instantiate tmpl(...), only: ...
A new instantiate statement provides actual parameters for a template, and makes the template entities available. It also provides a rename mechanism to alleviate any potential name conflicts, and an
only clause to limit those entities actually brought into scope. There is some complication involved in the underlying mechanism for this however. An instantiate statement is said to refer to an instantiation, and that instantiate statements with identical actual parameters are said to refer to the same instantiation.
The main benefit to this is that types declared within a template and then instantiated in multiple places are the same type where the rules of Fortran might otherwise consider them to be different types. It also means that procedures with save variables, while not advised, will behave as expected when used in separate places (i.e. the “separately instantiated procedures” will refer to the same saved variable). It will be possible to override this behavior, so that an instantiate statement can produce an entirely separate and unique instance. An example to illustrate is shown below.
template wrapper_tmpl(T) type, deferred :: T type :: wrapper type(T) :: wrapped end type end template instantiate wrapper_tmpl(real), real_w => wrapper instantiate wrapper_tmpl(real), other_w => wrapper instantiate, unique :: wrapper_tmpl(real), w1 => wrapper instantiate, unique :: wrapper_tmpl(real), w2 => wrapper ! Types real_w and other_w are the same type. ! Type w1 is a different type than all of real_w, other_w and w2 ! Type w2 is a different type than all of real_w, other_w and w1
For well designed templates and libraries, users shouldn’t have to think about these complexities most of the time. For compiler writers however, this complexity could be tricky. An instantiate statement may need to refer an instance produced by a previously created instantiate statement, in which case it needs to somehow find it, or it may need to create one in such a way that other instantiate statements will be able to find it.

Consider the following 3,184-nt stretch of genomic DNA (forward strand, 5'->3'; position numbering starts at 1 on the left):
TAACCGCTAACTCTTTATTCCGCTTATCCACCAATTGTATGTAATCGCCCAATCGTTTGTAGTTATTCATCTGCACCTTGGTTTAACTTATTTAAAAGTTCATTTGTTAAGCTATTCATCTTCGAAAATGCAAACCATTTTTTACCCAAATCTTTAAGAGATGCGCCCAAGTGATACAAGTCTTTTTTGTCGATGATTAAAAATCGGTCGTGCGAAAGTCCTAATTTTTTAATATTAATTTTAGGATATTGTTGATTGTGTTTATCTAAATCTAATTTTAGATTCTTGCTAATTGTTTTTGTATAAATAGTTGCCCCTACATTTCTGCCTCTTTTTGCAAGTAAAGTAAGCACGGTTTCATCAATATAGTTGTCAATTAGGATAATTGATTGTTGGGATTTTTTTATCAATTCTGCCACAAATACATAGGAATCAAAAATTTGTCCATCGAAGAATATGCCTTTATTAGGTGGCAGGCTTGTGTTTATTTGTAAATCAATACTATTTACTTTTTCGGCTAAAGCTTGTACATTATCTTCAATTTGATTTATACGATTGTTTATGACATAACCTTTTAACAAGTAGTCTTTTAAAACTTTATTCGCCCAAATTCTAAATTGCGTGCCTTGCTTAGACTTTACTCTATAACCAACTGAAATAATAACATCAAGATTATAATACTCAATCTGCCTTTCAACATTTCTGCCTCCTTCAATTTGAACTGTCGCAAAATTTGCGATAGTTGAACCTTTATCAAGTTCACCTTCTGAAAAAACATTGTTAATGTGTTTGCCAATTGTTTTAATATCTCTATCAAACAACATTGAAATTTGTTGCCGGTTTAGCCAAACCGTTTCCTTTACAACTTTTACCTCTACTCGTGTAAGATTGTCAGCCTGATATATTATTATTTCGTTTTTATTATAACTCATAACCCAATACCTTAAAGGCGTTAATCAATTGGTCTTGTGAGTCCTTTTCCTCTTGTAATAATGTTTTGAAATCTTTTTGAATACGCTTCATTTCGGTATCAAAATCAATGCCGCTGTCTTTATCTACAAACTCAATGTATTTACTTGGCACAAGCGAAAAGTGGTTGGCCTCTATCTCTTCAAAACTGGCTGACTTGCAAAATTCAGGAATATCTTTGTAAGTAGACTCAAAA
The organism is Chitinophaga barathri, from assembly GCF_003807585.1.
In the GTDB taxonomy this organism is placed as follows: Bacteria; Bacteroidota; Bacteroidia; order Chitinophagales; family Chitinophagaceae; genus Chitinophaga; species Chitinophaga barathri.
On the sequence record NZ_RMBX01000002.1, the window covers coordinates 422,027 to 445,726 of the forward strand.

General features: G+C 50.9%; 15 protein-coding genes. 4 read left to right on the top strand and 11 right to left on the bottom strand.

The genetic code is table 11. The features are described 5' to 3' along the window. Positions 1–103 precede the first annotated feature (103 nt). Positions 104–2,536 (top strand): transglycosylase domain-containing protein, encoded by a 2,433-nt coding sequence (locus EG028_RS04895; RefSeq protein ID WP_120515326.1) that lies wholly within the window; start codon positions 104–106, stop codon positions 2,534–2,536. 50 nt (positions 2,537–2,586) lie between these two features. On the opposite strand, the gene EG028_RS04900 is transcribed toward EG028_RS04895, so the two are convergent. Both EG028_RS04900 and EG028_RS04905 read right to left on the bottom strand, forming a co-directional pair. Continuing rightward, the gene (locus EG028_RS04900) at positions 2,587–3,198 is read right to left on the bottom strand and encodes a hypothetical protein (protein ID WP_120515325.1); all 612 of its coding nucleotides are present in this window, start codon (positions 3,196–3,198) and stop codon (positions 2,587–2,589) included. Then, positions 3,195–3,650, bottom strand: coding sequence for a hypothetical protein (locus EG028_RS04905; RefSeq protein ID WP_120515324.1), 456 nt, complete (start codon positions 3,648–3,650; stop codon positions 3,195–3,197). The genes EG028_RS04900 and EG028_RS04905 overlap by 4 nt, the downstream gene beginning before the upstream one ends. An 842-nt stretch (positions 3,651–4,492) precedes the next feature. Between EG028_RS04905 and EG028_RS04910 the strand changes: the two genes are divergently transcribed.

Restriction and Require
Because certain combinations of template parameters are likely to be common, and have meaningful names, another new block and statement have been added to facilitate the naming and reuse of certain template parameter declarations. A restriction block is a new construct, with a name and template parameters, that can contain declarations of template parameters. A requires statement can then appear in a template or restriction block to “include” those declarations. An illustrative example is shown below.
restriction binary_op(T, U, V, binop) type, deferred :: T, U, V interface function binop(x, y) result(z) type(T), intent(in) :: x type(U), intent(in) :: y type(V) :: z end function end interface end restriction ... template tmpl(T, binop) requires binary_op(T, T, real, binop) contains function path_length(steps) type(T), intent(in) :: steps(:) real :: path_length integer :: i path_length = 0 do i = 1, size(steps)-1 path_length = path_length + binop(steps(i), steps(i+1)) end do end function end template
The semantics of the new template feature have now been established. The committee still has work to do on finalizing the syntax and then making appropriate edits to the standard, but the basic structure and behavior is now clear.
I need to acknowledge all those who helped in this effort. There are too many to name them all, but in particular, Tom Clune (of NASA) has done a tremendous job organizing the subgroup and representing the ideas to the committee. The committee has also been very understanding and provided us great constructive feedback.